They were on us before we had time to flinch, the doors wide, dragged to the ground to the shouts I could barely make out for their volume. The soldiers seemed to call for an answer, expecting us to say something, but I couldn’t understand the question, their energy masking the words. I kept quiet, trying to protect my hand, then I rolled, dragged around to see the barrel of the rifle in my face, voice blaring, spit raining down as shouted for me to call him out, his view fixed onto my left eye then my right.
“Clear,” came a voice from the other side of the van, strong and confident, but with a question.
“Clear,” the guy said still leaning over me, but his brow told me he wasn’t sure. Then I got it. Although we’d been in the van, Ryan driving and we’d slowed when asked, despite all this they couldn’t be sure we were still human. Perhaps they thought this would be their first experience.
Was it disappointment I read on the soldier’s face?
“I’m okay,” I said, the words timid, voice trembling as I guarded my hand. His brow evened out, his expression falling as he stood upright to draw the long gun around the horizon.
“Clear,” he called again and I heard Ryan’s voice, his hand reaching down to help me from the ground.
“I’d keep your voice down,” he said in a light tone, his brow low as he turned, looking me up and down, mouth forming silent words. I nodded, confirming I was fine.
“What do you know?” said the soldier rounding on us. Ryan moved to block his path, raising his head high like a strutting stag. I smiled within, letting a flutter of laughter rise from my chest as he drew himself up to protect me.
“More than you, it would seem. They can’t drive,” he said, his words slow, head tilting to the side. The soldier narrowed his eyes, leaning forward, looking like he’d done this in a hundred bars around the world, when the other arrived at his side, pulling him away to a huddle for words we couldn’t hear. As he turned back mid conversation, his face lit up as he saw me, eyes widening as the rest of his features narrowed.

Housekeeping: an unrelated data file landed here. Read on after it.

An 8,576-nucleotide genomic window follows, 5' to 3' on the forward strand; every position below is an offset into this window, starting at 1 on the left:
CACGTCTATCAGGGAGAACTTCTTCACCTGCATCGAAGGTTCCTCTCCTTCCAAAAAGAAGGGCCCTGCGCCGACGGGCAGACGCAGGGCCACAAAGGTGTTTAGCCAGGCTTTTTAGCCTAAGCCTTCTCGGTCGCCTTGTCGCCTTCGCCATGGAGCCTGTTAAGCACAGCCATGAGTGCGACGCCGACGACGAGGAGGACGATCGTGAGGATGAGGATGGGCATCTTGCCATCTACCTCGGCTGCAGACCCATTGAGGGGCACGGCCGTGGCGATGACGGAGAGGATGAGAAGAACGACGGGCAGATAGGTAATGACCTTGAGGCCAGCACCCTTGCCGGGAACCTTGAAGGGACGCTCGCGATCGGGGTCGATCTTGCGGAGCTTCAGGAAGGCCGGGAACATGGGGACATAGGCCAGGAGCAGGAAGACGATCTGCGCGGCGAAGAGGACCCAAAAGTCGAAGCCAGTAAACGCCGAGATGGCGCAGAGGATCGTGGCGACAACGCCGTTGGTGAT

He stepped forward, keeping his eyes on mine, a slight smile on his lips, flinching a look at Ryan who flashed a raise of his brow as the soldier stepped past. Stopping a pace away, he brushed his hand through his short blonde hair, narrowing his eyes as he wiped his hand across his mouth.
“Private Jordain,” he said and held his hand out. I smiled, looked to Ryan whose eyebrows were lower than I’d ever seen, looked down to my right hand still ballooning and pushed out my left. Jordain swapped his hands after sucking through his teeth when he saw my injury and gently shook my hand. “Has anyone looked at that?”
“Jess,” I replied shaking my head.
“Can I?” he said and I nodded as my eyes fell on the camouflaged bag strapped to his belt with a dark olive cross in the centre.
I sat back in the passenger seat with my legs dangling out of the van while Jordain took great care checking out my hand, tracing the bones from my wrist to my finger, lightening the pressure each time I winced. As he examined, I watched out across the horizon, the other soldier scouring, his eyes through the rifle’s sight.
“Have you seen any?” I said. His hands paused and he looked me in the eye, shaking his head. “You’ll know when do you, there’s no mistaking.”
“I don’t think it’s broken,” he said, keep it elevated. I laughed. “If you can,” he added. The other soldier called at his back. Ryan cursed.
“They’re attracted to noise. They’ll be here soon. The gunfire,” he said catching my eye. I nodded, jumping down from the seat as we stood in a square, our backs to each other, covering all points of the compass.
“Why weren’t you evacuated?” said Jordain.
“We’ve got a job to do,” I said.
“What job?” said the other soldier and I turned just as Jordain jabbed him in the back with his elbow, pointing to the three burgundy letters on the side of the van. “Oh,” he replied, turning, his eyebrows raising as if he’d caught my eyes for the first time. “Oh,” he said again.
“Where are you going?” Jordain said.
“St Buryan Hospital,” I said after a pause, holding my breath for their response. Their reply was instant, but not with words. I heard them turn, Ryan and I twisted around and we all faced each other. I could see the tension in Ryan’s fists, could feel mine in the rising beat in my chest, but their rifles still pointed to the ground, their faces open, surprised at my words.
“That’s our FOB,” Jordain replied, the other nodding.
“FOB?” Ryan replied.
“Forward operating base,” I said, the words flowing out, leaving the soldiers to nod, trying to hide their surprise.
“But there may be a problem,” the other soldier said. The pair looked at each other, faces turning stern. Jordain stepped back, sweeping his eyes across the horizon before returning to the square.
“Our Oppos went back to collect more concrete blocks in the HIAB, but we’ve lost contact with them and Buryan.”
“When was this?” Ryan said, stepping closer toward the group. The two soldier’s looked at each other, Jordain pulling up, twisting his wrist to look at a bulky metal watch.
“Three hours ago,” he replied, his eyes catching on mine.
“You should come with us,” I replied, seeing Ryan flinch at the words. The soldiers exchanged glances, turning back when I spoke. “One question though?” I said, looking to the unfinished wall. “Were you building it to keep them in or out?”
As my words finished, the wind blew across my face. I didn’t need to look to the break in the wall, the breeze carrying with it the rancid answer to my question.
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Reading out of sequence, here’s the rest of Season Two.
Not read Season One? Here it is.